Taste: Eat This Now: Tapas at Amada


The Spanish word tapas is commonly translated as “small plates,” tastes of traditional Iberian flavors — serrano ham, manchego, chorizo, spiked with olives, vinegars, citrus — ordered in abundance. But in the bars of Barcelona, tapeo is more than a culinary phenomenon; it’s also a cultural one. In those crowded environs, tapas is as much about conversation as it is about charcuteria.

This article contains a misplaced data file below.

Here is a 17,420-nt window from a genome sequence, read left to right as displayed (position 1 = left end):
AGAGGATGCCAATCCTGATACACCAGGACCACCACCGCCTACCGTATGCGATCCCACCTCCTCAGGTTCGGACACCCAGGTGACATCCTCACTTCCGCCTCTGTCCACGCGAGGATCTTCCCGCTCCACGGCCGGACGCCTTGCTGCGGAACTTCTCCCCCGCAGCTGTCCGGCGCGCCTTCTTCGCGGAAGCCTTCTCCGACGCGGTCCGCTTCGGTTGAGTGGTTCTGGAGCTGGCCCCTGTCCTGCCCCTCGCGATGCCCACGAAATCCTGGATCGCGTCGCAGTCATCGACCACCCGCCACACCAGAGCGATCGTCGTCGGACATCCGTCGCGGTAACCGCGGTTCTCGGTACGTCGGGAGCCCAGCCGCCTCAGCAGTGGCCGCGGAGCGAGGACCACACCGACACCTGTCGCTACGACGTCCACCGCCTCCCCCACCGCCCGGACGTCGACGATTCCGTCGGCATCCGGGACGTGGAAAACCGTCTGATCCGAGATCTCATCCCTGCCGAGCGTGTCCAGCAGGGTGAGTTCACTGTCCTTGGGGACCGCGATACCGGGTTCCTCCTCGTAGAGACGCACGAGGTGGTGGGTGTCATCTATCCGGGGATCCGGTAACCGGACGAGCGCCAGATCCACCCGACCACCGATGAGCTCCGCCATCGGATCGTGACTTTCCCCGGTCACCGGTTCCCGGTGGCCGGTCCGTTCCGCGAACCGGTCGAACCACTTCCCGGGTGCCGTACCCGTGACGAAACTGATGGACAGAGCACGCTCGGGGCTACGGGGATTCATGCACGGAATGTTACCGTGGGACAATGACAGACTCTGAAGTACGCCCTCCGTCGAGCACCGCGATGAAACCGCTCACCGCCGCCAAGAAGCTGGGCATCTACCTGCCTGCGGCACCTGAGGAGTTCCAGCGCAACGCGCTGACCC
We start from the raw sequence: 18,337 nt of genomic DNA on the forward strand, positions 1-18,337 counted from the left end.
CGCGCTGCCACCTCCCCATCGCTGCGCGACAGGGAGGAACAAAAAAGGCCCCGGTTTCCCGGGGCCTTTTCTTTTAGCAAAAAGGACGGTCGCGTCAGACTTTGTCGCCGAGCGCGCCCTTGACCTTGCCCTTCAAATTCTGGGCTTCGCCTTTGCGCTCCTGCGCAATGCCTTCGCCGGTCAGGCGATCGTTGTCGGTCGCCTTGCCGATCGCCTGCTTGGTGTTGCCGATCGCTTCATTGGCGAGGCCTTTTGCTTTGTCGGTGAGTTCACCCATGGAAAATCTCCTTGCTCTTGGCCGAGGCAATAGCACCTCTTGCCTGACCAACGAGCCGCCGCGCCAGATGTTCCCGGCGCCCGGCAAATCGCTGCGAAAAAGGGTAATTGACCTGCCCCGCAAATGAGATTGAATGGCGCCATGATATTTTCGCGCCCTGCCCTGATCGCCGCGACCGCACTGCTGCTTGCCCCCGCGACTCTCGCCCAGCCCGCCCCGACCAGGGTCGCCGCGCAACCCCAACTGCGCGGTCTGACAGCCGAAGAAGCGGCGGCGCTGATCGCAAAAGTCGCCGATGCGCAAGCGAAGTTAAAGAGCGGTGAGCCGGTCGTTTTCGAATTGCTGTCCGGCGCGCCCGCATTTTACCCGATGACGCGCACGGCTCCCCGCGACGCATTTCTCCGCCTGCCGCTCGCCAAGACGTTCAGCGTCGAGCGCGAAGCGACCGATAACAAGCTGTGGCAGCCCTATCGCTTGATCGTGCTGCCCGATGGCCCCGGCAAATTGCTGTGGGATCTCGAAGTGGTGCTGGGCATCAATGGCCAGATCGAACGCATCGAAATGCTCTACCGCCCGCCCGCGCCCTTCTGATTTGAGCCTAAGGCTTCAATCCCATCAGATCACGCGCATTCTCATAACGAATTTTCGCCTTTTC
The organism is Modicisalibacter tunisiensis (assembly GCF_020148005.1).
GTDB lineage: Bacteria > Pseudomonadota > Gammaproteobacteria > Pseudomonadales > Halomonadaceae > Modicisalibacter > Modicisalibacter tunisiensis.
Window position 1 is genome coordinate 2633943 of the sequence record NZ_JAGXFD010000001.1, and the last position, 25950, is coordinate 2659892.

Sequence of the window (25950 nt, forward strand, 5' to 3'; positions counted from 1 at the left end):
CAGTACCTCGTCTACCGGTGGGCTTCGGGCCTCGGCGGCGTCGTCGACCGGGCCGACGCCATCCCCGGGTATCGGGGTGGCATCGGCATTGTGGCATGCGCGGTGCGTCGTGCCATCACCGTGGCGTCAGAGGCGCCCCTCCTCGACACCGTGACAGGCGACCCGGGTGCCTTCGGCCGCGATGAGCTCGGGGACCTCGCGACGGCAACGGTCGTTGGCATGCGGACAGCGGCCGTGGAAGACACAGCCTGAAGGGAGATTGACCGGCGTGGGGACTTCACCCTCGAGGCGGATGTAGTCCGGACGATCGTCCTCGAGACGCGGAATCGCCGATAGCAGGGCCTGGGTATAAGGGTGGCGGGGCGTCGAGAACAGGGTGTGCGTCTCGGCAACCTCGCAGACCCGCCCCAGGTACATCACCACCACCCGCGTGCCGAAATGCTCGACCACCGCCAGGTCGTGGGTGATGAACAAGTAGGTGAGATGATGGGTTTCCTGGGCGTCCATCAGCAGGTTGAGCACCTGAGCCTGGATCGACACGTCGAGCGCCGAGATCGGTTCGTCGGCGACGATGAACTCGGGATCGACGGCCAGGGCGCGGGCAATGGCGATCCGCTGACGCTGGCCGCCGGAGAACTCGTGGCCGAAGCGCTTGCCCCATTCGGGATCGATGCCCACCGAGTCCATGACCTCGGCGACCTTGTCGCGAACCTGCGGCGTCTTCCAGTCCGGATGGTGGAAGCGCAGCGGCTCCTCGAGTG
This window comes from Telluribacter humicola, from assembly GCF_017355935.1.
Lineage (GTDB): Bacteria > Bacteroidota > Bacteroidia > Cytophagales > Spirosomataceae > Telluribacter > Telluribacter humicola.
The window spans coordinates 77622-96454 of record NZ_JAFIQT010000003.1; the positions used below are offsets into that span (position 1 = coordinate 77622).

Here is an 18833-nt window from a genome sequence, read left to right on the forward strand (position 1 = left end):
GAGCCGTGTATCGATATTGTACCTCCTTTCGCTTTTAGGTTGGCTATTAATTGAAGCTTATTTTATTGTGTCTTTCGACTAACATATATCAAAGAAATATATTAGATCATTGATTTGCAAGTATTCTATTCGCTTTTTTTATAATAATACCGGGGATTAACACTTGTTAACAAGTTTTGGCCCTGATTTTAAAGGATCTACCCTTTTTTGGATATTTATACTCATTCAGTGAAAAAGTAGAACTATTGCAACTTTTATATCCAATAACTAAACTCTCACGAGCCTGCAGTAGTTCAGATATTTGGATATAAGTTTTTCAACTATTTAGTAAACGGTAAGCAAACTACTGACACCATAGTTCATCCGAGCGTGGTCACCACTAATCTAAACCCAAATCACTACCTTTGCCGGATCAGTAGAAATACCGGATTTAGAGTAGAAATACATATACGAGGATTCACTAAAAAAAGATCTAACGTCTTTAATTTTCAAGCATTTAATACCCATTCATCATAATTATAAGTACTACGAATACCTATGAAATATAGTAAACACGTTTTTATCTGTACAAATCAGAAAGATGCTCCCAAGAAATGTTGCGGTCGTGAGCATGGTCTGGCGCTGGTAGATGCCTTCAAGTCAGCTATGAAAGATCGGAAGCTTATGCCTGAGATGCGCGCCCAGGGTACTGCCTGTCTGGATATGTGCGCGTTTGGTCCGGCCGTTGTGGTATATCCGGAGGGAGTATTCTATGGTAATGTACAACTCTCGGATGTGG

Many Philadelphia restaurants advertise small-plate menus, but only Jose Garces’s recipe for tapas approaches this convivial Spanish ideal. The former El Vez and Alma de Cuba executive chef, whose first cooking jobs were in Spain, unveils Amada in Old City this month. For Garces, tapas means a menu of traditional flavors, from boquerones (anchovies with balsamic reduction) to gambas al ajillo (small-tailed shrimp quick-cooked in bubbling olive oil fragrant with garlic and red pepper, pictured), plus casks of house-made sangria, long communal tables, a frenetic open kitchen, and flamenco dancing.